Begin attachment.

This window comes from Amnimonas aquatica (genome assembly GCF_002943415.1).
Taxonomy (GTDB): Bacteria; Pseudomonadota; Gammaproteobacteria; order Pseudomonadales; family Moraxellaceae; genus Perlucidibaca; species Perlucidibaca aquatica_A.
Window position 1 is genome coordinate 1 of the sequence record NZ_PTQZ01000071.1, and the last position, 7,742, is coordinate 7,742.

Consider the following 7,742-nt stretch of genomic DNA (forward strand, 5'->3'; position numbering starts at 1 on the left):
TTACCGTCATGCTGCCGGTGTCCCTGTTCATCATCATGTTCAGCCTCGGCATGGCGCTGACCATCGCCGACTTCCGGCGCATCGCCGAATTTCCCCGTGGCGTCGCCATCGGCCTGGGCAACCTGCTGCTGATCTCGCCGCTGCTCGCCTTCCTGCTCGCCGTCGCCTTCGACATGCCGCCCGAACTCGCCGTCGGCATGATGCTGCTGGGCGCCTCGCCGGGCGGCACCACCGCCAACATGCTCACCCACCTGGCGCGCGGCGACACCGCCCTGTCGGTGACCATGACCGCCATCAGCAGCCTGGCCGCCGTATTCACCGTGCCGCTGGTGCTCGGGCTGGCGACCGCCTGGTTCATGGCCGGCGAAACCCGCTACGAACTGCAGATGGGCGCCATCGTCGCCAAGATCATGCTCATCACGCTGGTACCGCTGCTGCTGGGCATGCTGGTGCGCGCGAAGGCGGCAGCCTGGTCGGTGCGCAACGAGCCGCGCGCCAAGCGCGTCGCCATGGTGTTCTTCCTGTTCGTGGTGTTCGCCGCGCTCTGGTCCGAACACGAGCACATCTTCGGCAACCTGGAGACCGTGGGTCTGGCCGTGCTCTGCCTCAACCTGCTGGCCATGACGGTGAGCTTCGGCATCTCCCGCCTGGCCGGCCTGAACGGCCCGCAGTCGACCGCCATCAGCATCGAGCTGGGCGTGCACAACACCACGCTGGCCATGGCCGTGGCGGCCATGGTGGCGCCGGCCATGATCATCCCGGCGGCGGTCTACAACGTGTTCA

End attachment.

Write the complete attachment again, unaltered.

This window comes from Amnimonas aquatica (genome assembly GCF_002943415.1).
Taxonomy (GTDB): Bacteria; Pseudomonadota; Gammaproteobacteria; order Pseudomonadales; family Moraxellaceae; genus Perlucidibaca; species Perlucidibaca aquatica_A.
Window position 1 is genome coordinate 1 of the sequence record NZ_PTQZ01000071.1, and the last position, 7,742, is coordinate 7,742.

Consider the following 7,742-nt stretch of genomic DNA (forward strand, 5'->3'; position numbering starts at 1 on the left):
TTACCGTCATGCTGCCGGTGTCCCTGTTCATCATCATGTTCAGCCTCGGCATGGCGCTGACCATCGCCGACTTCCGGCGCATCGCCGAATTTCCCCGTGGCGTCGCCATCGGCCTGGGCAACCTGCTGCTGATCTCGCCGCTGCTCGCCTTCCTGCTCGCCGTCGCCTTCGACATGCCGCCCGAACTCGCCGTCGGCATGATGCTGCTGGGCGCCTCGCCGGGCGGCACCACCGCCAACATGCTCACCCACCTGGCGCGCGGCGACACCGCCCTGTCGGTGACCATGACCGCCATCAGCAGCCTGGCCGCCGTATTCACCGTGCCGCTGGTGCTCGGGCTGGCGACCGCCTGGTTCATGGCCGGCGAAACCCGCTACGAACTGCAGATGGGCGCCATCGTCGCCAAGATCATGCTCATCACGCTGGTACCGCTGCTGCTGGGCATGCTGGTGCGCGCGAAGGCGGCAGCCTGGTCGGTGCGCAACGAGCCGCGCGCCAAGCGCGTCGCCATGGTGTTCTTCCTGTTCGTGGTGTTCGCCGCGCTCTGGTCCGAACACGAGCACATCTTCGGCAACCTGGAGACCGTGGGTCTGGCCGTGCTCTGCCTCAACCTGCTGGCCATGACGGTGAGCTTCGGCATCTCCCGCCTGGCCGGCCTGAACGGCCCGCAGTCGACCGCCATCAGCATCGAGCTGGGCGTGCACAACACCACGCTGGCCATGGCCGTGGCGGCCATGGTGGCGCCGGCCATGATCATCCCGGCGGCGGTCTACAACGTGTTCA